Two recent stories from California, both about the state budget, raise a question that child welfare systems usually avoid: What is our “social contract” with foster parents?
The first story ran in the Contra Costa Times on May 21. It is a thorough examination of proposals to cut off welfare benefits to children in families where the parents don’t dot every I and cross every t on welfare-to-work rules. (Footnote: Back when Rudy Giuliani was racing to throw families off welfare in New York City, at any given time, according to some news accounts, about 10 percent of all recipients were sanctioned off the welfare rolls due to bureaucratic error. Does California do better?)
In any event, since the biggest cause of foster care is the confusion of poverty with neglect, the cuts are likely to increase the number of impoverished children placed in foster care.
According to the story:
In urban areas, 80 percent of the children involved in the foster care system come from impoverished families, said Chet Hewitt, director of Alameda County Social Services. In most cases, children are removed from their homes for neglect, especially lack of food and medical care.
By cutting CalWorks benefits, "you raise the specter of putting poor families in the case of being more likely to not meet the needs of their children," Hewitt said. "Of not being able to keep food in the refrigerator or pay fare for buses or cabs to get to the medical treatments."
The story was greeted with a collective yawn by media and politicians. If any other newspapers ran anything like it, or followed up with outraged editorials, I missed it.
The very next day came a long story in the Sacramento Bee about another constituency affected by the proposed budget. They weren’t being cut, but they were fighting mad over not getting a raise.
This story got picked up all over the state, politicians vented their fury, and at least two newspapers rushed to offer outraged editorials.
But then, this was a constituency with whom journalists and politicians can identify; this was a constituency made up of people they might know personally as something other than story subjects:
Why is it, exactly, that when a birth parent wants a little help to raise her own child she’s a “welfare queen” but when her child is taken away, placed in foster care, and the foster parent wants significantly more money than the birth parent ever got, the foster parent is a hero?
Raising this issue does not mean that I think most foster parents are “in it for the money.” But when foster parents defend themselves against that claim (which, oddly, almost always is raised by the foster parents themselves, not by others) their main argument is that they can’t be in it for the money because there’s not enough money. But that also means the more they succeed at raising reimbursements, the more they undercut that claim.
In most cases, reimbursement for foster parents isn’t as bad as most news stories make it sound. For starters, stories typically focus on the base rate - the lowest rate a state ever pays. But most states have a sliding scale of rates, with reimbursement increasing if the child is considered to have more severe problems. (That creates issues of its own, such as a built-in incentive to claim that foster children are as sick and as difficult as possible.)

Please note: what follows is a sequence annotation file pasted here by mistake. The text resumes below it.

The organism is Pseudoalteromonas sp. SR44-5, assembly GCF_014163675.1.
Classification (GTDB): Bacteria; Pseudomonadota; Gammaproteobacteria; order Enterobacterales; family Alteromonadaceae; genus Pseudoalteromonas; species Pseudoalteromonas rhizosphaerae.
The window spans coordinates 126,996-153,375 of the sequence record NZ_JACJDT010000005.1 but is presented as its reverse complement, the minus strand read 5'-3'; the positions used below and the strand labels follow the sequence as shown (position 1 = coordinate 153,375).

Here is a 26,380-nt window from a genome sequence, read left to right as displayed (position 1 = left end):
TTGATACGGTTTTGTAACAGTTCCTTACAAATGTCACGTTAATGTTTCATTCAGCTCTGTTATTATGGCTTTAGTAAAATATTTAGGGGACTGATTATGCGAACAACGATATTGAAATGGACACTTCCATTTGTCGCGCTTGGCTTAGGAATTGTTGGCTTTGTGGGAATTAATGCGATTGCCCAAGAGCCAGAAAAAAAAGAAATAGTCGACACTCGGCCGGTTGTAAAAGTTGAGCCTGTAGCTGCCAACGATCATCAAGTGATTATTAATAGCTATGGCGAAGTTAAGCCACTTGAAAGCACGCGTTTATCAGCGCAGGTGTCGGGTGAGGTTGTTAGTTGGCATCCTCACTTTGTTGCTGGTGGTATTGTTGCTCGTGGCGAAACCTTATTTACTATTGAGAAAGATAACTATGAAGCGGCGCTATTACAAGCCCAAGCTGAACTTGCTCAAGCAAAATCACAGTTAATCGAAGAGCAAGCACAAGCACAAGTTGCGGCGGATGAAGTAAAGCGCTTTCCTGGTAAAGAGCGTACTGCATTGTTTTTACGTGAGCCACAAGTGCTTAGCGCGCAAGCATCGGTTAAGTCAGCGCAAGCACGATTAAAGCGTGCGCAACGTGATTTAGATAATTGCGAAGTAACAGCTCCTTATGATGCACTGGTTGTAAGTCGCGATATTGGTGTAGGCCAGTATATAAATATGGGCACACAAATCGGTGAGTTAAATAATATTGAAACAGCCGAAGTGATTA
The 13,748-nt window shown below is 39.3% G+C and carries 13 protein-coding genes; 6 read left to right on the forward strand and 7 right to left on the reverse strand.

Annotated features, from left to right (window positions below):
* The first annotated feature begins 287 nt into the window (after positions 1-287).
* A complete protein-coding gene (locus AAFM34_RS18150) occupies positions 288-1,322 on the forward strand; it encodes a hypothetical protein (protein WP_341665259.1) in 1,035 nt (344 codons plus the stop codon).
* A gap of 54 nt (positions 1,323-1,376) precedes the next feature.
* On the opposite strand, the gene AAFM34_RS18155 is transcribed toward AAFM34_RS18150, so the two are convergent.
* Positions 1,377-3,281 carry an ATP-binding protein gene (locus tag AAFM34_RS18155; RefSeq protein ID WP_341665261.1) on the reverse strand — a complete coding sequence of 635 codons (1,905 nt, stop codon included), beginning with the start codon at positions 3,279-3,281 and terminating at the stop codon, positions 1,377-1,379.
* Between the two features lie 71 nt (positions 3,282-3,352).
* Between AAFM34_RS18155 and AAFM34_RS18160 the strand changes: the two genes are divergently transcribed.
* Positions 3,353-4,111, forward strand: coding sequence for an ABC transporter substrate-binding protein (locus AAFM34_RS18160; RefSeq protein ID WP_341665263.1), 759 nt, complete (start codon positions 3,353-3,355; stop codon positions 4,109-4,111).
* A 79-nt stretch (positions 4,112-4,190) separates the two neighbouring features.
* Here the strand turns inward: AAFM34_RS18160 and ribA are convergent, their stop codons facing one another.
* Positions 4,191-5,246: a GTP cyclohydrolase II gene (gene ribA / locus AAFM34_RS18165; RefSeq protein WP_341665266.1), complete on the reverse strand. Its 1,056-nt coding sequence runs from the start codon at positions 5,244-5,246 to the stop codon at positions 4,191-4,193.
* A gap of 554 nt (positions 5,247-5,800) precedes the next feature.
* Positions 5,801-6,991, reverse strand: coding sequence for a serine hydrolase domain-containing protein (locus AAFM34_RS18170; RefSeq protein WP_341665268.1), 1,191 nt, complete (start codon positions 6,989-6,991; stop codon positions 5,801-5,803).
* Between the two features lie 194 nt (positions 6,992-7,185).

In Maine, which is very much at the high end, a foster parent who takes a child at the highest “level of care” can get as much as $27,000 per child per year.
Most foster parents don’t get anything like that. But whatever they get, since it is considered reimbursement, not salary, it is generally tax-free. The child’s health insurance is provided through Medicaid, and there may be a clothing and other allowances as well.
At the base rate, none of this makes foster parenting profitable, or easy, -- not for good foster parents. (Paradoxically, if you want to be a rotten foster parent, you may, in fact, be able to make money on the deal.) But few foster parents are rotten; many foster parents really are heroes.
I also believe that some reimbursement for foster parents is reasonable. It’s unrealistic to expect people to go deep into their own pockets to care for a stranger’s children, children the foster parents don’t even know until they walk in the door, and who may walk about again at any time. So it’s fair for the state to help out with the costs.
But do we really want those costs covered completely? Isn’t foster care an act of charity that comes from the goodness of the heart, for which the primary satisfaction should be psychic? If you volunteer to, say, tutor children at an after school program, you may have to dig into your own pocket a little. You’re not going to be reimbursed for mileage, and you may have to purchase some supplies. But, presumably, it’s worth it for the psychic satisfaction of helping someone in need.